ENCINITAS — The California Coastal Commission next week will decide the placement of a controversial segment of the Coastal Rail Trail, nearly a year after the city reversed course on its preferred alignment.
But the city’s preferred location of the 1.3-mile so-called “Cardiff Rail Trail” — west of Coast Highway 101 — faces significant headwind, as the Coastal Commission staff has come out in opposition of the proposal.
The May 11 meeting begins at 8:30 a.m. at the San Diego County Board of Supervisors chambers at 1600 Pacific Hwy.
The coastal commission’s staff, in its staff report for the May 11 meeting, said it does not support the western alignment because it was not part of a large plan that the agency adopted that covered a suite of projects, including freeway widening and the double tracking of the rail corridor in North County.
The North Coastal Corridor Public Works Plan and Transportation and Resource
Enhancement Program, which the commission approved in August 2014, placed the segment of the Coastal Rail Trail just east of the railroad tracks adjacent to San Elijo Avenue. The City Council voted this as its preferred alternative in May 2015.
But the council changed course in March 2016 after hundreds of residents peppered elected officials for months with form letters petitioning the council to reconsider the alignment. Residents worried that the eastern alignment would trigger the installation of a fence blocking access from the east side of the tracks to the beach, and that the SANDAG approved bicycle path would replace the natural terrain with a large, unsightly asphalt path.
Mayor Catherine Blakespear said that the city is arguing that the western alignment is more compatible with the already completed legs of the rail trail.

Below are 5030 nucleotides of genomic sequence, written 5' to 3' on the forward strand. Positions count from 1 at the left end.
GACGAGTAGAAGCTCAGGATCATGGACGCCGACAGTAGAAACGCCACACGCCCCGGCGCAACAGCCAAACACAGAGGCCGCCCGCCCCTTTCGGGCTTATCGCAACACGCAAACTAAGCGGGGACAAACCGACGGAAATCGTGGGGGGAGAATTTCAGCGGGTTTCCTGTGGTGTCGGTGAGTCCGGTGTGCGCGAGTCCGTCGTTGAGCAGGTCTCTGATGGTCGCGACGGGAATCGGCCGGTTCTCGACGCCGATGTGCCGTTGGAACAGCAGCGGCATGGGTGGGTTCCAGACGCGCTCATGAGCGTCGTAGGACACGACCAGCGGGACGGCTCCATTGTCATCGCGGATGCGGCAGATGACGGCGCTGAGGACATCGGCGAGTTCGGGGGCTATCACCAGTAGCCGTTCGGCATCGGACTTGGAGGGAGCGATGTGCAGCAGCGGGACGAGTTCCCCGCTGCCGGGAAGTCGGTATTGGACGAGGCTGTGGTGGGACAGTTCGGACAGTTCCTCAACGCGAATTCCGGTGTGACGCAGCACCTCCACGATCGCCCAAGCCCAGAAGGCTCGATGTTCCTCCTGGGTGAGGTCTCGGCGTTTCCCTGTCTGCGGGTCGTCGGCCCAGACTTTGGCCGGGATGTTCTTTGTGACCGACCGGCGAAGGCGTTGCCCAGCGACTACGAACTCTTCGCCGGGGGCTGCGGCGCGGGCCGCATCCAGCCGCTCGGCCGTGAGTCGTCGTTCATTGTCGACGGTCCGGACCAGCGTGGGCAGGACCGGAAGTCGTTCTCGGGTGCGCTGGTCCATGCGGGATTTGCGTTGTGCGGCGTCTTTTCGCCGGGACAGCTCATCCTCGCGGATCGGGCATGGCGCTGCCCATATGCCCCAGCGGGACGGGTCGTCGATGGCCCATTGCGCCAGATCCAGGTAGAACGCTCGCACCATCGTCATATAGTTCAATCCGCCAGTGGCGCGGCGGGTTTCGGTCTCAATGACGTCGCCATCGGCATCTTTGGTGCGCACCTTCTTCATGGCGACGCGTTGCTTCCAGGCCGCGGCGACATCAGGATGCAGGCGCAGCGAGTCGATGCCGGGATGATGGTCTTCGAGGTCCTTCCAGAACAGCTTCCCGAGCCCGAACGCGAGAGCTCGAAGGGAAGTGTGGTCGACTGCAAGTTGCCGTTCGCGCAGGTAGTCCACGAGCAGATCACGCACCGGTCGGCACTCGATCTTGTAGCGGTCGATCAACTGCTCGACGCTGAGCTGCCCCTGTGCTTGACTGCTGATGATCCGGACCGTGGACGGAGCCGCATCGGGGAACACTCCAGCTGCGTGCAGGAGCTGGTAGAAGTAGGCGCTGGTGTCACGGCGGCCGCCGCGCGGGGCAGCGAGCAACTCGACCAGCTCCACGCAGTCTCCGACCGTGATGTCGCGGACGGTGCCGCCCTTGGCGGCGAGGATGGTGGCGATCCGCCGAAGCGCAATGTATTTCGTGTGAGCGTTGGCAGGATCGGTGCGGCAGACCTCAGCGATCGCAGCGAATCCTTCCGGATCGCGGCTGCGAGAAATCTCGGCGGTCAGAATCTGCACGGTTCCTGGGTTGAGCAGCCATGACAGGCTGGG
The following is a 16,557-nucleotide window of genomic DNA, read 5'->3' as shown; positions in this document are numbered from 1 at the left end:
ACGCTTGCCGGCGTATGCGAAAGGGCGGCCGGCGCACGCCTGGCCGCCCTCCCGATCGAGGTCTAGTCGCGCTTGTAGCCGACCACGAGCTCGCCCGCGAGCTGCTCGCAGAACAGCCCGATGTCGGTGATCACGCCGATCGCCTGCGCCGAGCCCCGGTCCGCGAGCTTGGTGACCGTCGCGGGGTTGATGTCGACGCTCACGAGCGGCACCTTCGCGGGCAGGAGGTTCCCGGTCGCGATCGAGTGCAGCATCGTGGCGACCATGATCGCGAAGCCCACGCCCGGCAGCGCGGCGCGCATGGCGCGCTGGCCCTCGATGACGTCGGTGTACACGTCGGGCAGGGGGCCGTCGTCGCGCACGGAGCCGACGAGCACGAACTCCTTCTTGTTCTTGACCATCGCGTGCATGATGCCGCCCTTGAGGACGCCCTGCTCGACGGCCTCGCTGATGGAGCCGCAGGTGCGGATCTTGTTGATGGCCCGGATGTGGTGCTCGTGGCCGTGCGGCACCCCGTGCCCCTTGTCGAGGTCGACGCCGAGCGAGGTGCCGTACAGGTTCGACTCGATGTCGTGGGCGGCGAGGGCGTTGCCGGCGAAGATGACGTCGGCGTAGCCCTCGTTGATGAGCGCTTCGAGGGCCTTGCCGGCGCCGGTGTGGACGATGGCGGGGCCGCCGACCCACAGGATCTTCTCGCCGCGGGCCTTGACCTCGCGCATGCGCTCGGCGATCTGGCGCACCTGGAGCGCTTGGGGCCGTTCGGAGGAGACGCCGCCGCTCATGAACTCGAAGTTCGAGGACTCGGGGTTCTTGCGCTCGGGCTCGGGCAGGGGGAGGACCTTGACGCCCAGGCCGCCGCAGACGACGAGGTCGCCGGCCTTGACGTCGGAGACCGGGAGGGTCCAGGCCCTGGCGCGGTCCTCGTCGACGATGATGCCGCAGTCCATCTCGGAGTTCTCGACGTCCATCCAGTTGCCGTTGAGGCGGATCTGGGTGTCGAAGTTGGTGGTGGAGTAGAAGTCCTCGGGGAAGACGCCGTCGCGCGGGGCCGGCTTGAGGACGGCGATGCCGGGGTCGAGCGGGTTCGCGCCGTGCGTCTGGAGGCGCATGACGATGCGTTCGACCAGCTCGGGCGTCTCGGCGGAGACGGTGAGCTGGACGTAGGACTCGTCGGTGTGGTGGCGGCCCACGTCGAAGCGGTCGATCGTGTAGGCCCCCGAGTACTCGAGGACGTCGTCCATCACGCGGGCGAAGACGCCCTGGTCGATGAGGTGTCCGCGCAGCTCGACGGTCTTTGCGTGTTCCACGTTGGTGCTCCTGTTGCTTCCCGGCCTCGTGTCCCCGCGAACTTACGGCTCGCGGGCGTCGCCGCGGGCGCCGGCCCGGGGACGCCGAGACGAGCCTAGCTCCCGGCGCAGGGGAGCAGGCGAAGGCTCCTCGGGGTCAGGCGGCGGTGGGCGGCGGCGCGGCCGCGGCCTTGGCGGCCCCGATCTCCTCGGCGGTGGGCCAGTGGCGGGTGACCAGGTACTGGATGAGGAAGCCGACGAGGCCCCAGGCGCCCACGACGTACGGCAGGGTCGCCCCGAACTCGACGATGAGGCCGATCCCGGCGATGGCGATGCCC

“Our argument is that placing the bike path along Highway 101 will more successfully achieve the goals of the project than placing the bike path east of the railroad track,” Blakespear said in her recent newsletter. “The bike lanes to our north in Carlsbad and Solana Beach to the south run along Highway 101. We want to continue the path along the routes folks are already using, and not force them to detour inland.”
The staff report is critical of the city’s position change and also claims that the city and the San Diego Association of Governments — which is the project applicant — did not immediately communicate the change with the commission staff.
“However, neither SANDAG nor the City communicated this significant change in project scope to Commission staff until after planning on the western alignment had begun and did not involve Commission staff in any of these previous discussions with the City Council,” the staff report reads. “When SANDAG formally presented the modified project to Commission staff … on June 1, 2016, Commission staff immediately identified that the western alignment would not be consistent with the NCC PWP/TREP for several reasons.”
According to commission staff, the project isn’t in the rail corridor, which is required under the public works plan, which only allows for exceptions if the original alignment was environmentally or physically unfeasible, which it wasn’t.
Additionally, the commission argued that the rail trail was supposed to be a new project, and improving existing bike lanes along Coast Highway 101 isn’t the same.
Finally, the commission staff argued that the project would require a reduction in vehicle lanes on Coast Highway 101, which is inconsistent with the city’s own circulation element and could snarl traffic along the main thoroughfare.
City officials have already committed to creating a bike and walking path along San Elijo Avenue, which residents who live along the stretch of Cardiff have clamored for years. But Blakespear said that the SANDAG rail trail project isn’t the right fit for that side of the tracks.
“I still believe that we need to improve the rail corridor and the adjacent San Elijo and Vulcan Avenues,” Blakespear said. “However, this SANDAG bike highway is not the project to accomplish that goal. SANDAG’s project has specific requirements that are not very flexible.
“We want the city, not an outside regional agency, to be able to design and control the ultimate look and feel of the improvements in the rail corridor,” Blakespear said.
Blakespear said she is cautiously optimistic that the appointed board of elected officials will see the city’s perspective. San Diego’s representative, Supervisor Greg Cox, has signaled support of the city’s alternative, Blakespear said.